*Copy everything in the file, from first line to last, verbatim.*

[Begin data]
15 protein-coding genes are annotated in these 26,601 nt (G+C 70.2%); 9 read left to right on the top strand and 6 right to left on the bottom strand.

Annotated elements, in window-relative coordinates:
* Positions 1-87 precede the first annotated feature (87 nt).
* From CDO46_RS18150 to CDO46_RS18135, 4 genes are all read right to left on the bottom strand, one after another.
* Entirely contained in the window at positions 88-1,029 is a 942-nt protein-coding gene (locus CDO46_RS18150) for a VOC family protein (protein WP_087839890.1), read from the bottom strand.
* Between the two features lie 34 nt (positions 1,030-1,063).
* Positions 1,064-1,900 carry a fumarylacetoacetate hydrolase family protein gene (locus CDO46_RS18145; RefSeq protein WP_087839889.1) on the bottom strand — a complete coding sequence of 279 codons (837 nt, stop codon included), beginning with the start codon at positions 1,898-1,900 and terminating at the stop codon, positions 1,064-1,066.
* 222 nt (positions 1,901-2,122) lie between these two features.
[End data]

15 protein-coding genes are annotated in these 26,601 nt (G+C 70.2%); 9 read left to right on the top strand and 6 right to left on the bottom strand.

Annotated elements, in window-relative coordinates:
* Positions 1-87 precede the first annotated feature (87 nt).
* From CDO46_RS18150 to CDO46_RS18135, 4 genes are all read right to left on the bottom strand, one after another.
* Entirely contained in the window at positions 88-1,029 is a 942-nt protein-coding gene (locus CDO46_RS18150) for a VOC family protein (protein WP_087839890.1), read from the bottom strand.
* Between the two features lie 34 nt (positions 1,030-1,063).
* Positions 1,064-1,900 carry a fumarylacetoacetate hydrolase family protein gene (locus CDO46_RS18145; RefSeq protein WP_087839889.1) on the bottom strand — a complete coding sequence of 279 codons (837 nt, stop codon included), beginning with the start codon at positions 1,898-1,900 and terminating at the stop codon, positions 1,064-1,066.
* 222 nt (positions 1,901-2,122) lie between these two features.